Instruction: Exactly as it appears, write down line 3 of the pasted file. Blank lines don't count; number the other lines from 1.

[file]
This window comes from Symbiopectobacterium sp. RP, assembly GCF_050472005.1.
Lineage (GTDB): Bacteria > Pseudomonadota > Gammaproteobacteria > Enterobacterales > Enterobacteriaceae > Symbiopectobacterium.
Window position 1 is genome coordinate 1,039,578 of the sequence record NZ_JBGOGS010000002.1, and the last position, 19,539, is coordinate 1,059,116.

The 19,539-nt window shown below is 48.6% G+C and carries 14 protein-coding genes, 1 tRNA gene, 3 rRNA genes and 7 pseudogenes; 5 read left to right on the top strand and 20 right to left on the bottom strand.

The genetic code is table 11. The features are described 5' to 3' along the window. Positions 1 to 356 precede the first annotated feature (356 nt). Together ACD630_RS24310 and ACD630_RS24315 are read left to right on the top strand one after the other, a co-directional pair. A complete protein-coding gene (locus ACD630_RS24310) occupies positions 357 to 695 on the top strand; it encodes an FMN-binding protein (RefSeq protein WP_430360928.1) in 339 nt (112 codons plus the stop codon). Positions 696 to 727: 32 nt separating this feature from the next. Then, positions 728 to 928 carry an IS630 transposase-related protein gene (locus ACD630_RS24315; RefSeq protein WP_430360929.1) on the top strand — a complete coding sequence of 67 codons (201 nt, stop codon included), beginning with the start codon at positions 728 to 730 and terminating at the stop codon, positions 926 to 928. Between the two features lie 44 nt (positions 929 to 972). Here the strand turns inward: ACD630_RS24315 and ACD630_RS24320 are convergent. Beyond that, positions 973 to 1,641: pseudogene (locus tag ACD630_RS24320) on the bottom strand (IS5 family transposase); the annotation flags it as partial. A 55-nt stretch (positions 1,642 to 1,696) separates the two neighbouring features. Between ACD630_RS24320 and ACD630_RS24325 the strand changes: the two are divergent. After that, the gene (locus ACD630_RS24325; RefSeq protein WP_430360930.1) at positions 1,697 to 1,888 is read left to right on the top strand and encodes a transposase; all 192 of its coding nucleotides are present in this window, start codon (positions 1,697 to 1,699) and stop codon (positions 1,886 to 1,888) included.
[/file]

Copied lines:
Window position 1 is genome coordinate 1,039,578 of the sequence record NZ_JBGOGS010000002.1, and the last position, 19,539, is coordinate 1,059,116.